One step at a time, Tricia. One step at a time. You have made so much progress. Grief, anxiety, depression -- indeed, so debilitating. Healing will come -- IS coming -- just not in your timetable, or anyone else's.

You have been in my thoughts and prayers every day since I first heard the news through the Wenigs and your Mom. Thank you for your honesty in this heart-wrenching journey.

John said...

Hi Tricia,
I'm a paramedic myself, and have been on the other side of the coin you are on. I cannot and will not try to empathize, as nothing to me is as horrifying as the loss of my spouse or kids. And you are absolutely right... there is no timeline. God only knows, and He never tells. But He is with you. Prayers for better days, gentle understanding from others, and healing. Take Care.

Ally said...

Tricia,

When I started out on my grief journey, I had no idea that it would take so long or be so hard either. The good days will become better and more frequent and the hard days will become less hard. You and your boys are in my prayers daily.

Kristen said...

I read something the other day that said, "Grief is a measure of love lost." The greater and deeper your grief, the more love it attests to. And in my mind, five months is not nearly enough time to wrap around that deepness.

So many prayers coming your way, Tricia. God has you in his big hands.

Kristen said...

I read something the other day that said, "Grief is a measure of love lost." The deeper your love, the greater your sense of loss. In my mind, five months is not nearly enough time to cover over that deepness.

So many prayers are coming your way, Tricia. God has you in his big hands. Love, love, love.

Mrs. MK said...

So much truth here. And the thing is, the timeline can be so vague, so for each individual situtaions and person!


I am thankful for the good things that God has given you eyes to see. Thank you for the honesty, and know you are still in my prayers, daily!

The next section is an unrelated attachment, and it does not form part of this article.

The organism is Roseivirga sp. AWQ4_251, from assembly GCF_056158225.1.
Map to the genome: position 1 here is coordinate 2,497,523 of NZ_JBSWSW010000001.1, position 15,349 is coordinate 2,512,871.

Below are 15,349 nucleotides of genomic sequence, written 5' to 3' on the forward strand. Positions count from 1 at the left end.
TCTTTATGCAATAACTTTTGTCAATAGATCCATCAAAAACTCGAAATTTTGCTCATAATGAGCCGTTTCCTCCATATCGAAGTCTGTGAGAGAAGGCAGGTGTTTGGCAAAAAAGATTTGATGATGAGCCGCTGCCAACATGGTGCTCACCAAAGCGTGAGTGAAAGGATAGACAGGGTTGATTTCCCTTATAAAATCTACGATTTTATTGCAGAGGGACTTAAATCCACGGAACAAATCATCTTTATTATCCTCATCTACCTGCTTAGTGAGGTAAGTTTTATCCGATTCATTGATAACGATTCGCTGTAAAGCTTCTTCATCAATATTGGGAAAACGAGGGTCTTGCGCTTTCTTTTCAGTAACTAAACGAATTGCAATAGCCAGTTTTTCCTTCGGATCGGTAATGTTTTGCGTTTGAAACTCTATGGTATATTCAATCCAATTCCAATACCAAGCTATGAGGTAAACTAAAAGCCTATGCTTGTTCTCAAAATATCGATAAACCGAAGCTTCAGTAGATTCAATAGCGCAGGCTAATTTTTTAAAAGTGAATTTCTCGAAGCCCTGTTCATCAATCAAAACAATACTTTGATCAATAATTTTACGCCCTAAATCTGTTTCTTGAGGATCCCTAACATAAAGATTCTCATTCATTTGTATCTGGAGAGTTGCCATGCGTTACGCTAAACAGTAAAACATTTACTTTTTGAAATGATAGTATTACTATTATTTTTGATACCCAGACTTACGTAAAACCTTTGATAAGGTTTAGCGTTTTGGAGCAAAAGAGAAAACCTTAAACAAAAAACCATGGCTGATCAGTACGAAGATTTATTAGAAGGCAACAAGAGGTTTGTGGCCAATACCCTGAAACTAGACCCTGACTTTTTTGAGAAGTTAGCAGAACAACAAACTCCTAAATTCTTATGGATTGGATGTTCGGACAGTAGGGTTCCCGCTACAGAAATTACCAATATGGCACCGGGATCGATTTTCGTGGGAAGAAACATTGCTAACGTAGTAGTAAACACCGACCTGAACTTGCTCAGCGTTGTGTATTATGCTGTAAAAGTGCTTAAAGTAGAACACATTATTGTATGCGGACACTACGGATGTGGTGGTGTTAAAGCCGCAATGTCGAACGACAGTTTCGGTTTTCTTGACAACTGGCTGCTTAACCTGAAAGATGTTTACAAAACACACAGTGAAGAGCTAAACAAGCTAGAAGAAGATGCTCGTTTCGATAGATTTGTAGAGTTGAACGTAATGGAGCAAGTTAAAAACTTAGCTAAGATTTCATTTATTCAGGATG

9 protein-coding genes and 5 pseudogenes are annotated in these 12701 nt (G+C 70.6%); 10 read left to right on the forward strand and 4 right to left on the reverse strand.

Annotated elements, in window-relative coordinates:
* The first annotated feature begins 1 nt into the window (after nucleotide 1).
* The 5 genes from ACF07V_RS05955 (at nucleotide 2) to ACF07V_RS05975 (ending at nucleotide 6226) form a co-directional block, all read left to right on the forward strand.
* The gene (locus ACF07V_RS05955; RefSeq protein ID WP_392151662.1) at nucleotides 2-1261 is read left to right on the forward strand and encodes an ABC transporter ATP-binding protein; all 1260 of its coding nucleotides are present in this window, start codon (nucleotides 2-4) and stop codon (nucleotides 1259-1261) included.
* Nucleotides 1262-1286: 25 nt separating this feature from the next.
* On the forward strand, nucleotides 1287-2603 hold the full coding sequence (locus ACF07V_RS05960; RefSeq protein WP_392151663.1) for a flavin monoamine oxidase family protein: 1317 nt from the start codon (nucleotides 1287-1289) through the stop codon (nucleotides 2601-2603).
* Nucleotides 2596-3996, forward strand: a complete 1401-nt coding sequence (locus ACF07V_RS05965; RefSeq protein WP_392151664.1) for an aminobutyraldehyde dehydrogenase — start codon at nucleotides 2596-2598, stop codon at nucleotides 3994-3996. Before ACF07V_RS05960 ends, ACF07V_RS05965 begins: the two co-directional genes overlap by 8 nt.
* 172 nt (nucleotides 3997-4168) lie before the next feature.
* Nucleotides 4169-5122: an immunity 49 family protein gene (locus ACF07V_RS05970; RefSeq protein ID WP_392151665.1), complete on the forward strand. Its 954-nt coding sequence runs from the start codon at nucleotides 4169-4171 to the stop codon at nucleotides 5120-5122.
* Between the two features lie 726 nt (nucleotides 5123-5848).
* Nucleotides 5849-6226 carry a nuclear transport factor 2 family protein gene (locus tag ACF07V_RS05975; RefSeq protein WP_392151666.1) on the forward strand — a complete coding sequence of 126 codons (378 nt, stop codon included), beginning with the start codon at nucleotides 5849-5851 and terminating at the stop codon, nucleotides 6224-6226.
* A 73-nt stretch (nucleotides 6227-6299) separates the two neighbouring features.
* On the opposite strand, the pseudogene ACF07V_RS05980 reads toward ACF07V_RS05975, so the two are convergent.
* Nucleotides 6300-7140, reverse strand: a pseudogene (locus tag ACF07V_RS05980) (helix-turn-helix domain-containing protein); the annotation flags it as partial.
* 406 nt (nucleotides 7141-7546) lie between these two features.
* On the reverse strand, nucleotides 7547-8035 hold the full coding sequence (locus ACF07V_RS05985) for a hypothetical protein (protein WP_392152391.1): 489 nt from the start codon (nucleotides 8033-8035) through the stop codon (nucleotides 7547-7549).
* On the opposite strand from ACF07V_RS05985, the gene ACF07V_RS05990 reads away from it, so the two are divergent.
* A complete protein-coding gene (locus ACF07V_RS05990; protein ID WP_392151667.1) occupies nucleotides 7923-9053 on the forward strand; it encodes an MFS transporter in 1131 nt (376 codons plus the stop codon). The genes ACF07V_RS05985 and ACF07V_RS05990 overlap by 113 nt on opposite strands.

Noel said...

Sweetie, I think you're doing great. I think recognizing what you can and can't do is HUGE. Don't hurry. Don't be intimidated by the calendar or by what other people think. You're on grief time. On YOUR grief time. It takes however long it takes. I avoided the grocery store for a long time, too. And I rarely cook a meal, it's too painful (my husband and I did it together). Just go when you're ready. No one's starving over there, so just take your time and be kind and gracious with yourself. You can do this, sweetheart.

Claire said...

Thank you for speaking truth into the journey. 31 years and I can still be in tears instantly.

Janet said...

Thank you for being so honest. When people go through terrible tragedy and loss, the rest of the world seems to think they should just get over it after a bit of time passes. Your honesty explains why it just can't happen that way. Healing takes time. A lot of time.

Even though being with friends saps your energy for days, I'd encourage you to keep doing it. It'll be worth the effort in the end.

Debby said...

Hi Tricia,
I am four months into my process. It is unbearably difficult at times. I see glimpses of myself, at times, too, but I will never be the same. I am not "recovered", and how can I ever be?
I think of you and pray for you because not only is it you, it's these young sons of yours. I think it is very wise you do what you need to for yourself and know your limits. I will keep us and many others I have met who are also in the midst of deep grief near and dear in my thoughts and prayers as we struggle through this.
Debby